Brought to you by the Liberty Mutual Insurance Responsible Sports program powered by Positive Coaching Alliance.
One of the most valuable life lessons that youth sports can teach our kids is the concept of how to set, pursue, and achieve goals, and how to deal with the times when we fall short.
For parents, the experts at Positive Coaching Alliance recommend what they call the 100-Point Exercise as a great way to kick off a discussion of goals. What’s a 100-Point Exercise?
What Types of Goals To Set
With the 100-Point Exercise in hand, you and your child can now craft specific goals for the season.
As a Responsible Sports Parent, try to emphasize goals that pertain to the “life lessons” aspects of sports. Which life lessons should you focus on?
Staying Focused On Pursuing and Achieving Goals
Responsible Sport Parents can help kids stay focused on pursuing – and ultimately achieving – the goals they have set for themselves for the season. As you watch your child work hard against these goals, you may need to offer tremendous encouragement in the face of disappointing results.
At the end of the season, pull out that 100-Point Exercise sheet and remind your athlete that, regardless of the win-loss record, they achieved their goals that they set out for themselves. They learned a new skill, made a new friend, and had fun during the season. Celebrate their successes!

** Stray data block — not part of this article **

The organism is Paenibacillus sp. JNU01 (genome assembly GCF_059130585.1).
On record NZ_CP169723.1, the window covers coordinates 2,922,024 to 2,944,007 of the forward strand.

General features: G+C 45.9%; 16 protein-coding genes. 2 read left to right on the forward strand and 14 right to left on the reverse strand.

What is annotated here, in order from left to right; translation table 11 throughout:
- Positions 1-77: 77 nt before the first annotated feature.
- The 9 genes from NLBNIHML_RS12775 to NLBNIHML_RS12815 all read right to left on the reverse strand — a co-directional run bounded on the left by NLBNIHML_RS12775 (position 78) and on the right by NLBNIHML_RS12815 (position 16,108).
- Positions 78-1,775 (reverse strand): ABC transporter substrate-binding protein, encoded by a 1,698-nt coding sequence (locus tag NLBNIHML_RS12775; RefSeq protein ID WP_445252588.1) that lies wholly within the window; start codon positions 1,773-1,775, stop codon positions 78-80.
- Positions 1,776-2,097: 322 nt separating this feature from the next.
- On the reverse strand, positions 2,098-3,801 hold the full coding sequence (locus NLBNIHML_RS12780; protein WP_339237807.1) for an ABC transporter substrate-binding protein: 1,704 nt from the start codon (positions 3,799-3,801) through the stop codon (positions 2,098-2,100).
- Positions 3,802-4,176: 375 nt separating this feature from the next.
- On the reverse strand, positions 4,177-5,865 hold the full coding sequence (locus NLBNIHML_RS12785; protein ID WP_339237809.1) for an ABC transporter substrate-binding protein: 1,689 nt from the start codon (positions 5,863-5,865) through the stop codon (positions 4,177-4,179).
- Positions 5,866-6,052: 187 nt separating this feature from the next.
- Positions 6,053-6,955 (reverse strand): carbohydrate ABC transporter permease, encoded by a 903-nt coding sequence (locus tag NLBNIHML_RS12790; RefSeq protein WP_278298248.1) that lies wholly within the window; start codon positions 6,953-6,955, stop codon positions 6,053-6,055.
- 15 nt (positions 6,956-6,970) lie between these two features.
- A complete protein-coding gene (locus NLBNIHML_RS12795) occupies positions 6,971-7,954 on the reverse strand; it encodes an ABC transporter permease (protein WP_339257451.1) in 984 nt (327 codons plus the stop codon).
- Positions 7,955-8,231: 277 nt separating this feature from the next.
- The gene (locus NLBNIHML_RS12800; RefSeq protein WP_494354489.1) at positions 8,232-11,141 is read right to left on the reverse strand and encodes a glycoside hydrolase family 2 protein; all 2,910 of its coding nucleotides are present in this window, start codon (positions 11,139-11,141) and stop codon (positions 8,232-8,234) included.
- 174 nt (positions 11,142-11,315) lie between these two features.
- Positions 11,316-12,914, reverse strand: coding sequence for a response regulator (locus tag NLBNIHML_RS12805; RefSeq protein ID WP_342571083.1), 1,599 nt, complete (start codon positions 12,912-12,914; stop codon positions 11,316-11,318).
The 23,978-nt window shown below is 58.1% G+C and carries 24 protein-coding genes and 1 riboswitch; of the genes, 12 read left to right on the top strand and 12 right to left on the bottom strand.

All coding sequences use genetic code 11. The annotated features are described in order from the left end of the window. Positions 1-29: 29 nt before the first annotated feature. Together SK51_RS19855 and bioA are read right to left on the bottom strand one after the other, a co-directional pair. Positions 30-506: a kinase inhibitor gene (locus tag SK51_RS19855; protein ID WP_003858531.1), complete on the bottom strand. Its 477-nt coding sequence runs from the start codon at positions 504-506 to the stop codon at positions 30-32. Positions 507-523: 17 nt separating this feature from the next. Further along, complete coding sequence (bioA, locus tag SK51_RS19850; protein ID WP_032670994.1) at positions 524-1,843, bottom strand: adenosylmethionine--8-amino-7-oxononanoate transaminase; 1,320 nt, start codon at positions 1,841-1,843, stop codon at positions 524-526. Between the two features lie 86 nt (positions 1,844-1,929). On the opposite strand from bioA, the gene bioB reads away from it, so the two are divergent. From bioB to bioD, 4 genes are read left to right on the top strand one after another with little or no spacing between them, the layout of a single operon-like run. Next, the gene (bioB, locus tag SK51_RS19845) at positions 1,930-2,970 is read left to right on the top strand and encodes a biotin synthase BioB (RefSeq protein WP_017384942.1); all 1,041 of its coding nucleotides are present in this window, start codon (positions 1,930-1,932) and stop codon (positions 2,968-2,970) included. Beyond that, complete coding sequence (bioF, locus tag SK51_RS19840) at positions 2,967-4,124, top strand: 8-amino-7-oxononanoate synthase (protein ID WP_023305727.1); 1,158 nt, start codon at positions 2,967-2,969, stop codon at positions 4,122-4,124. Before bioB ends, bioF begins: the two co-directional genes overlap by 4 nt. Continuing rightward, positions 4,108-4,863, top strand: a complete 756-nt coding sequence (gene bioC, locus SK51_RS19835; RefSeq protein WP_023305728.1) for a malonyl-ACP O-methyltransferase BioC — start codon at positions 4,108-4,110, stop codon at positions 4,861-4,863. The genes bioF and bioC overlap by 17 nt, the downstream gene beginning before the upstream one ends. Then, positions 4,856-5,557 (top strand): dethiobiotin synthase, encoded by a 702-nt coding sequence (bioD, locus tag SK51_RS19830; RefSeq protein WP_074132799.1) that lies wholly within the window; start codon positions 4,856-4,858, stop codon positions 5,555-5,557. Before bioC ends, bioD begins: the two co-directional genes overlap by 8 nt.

Responsible Coaches embrace the idea that coaches have two goals: Winning on the field and winning off the field by learning life lessons from sports.
At the beginning of the season, Responsible Coaches gather their team to discuss and set goals. Consider an exercise where each player, individually, writes down on an index card what their goals are for the team for the season. Then write everyone’s responses on the board and get to a concise list that everyone agrees will be the team goals for the season. After that, work one on one with your athletes to set individual goals.
One way to manage the pursuit of goals is to keep in mind the equation S=E/T (Success Equals Effort Over Time). Learn more about S=E/T!
Achieving Goals...or Not
It’s one of the greatest feelings in the world to work hard and achieve a goal. It can be a horrible feeling to work hard and fall short. What’s a great way to help your athletes experience and process this range of emotions?
In an effort to benefit millions of youth athletes, parents, and coaches, this article is among a series created exclusively for partners in the Liberty Mutual Insurance Responsible Sports Program powered by Positive Coaching Alliance.
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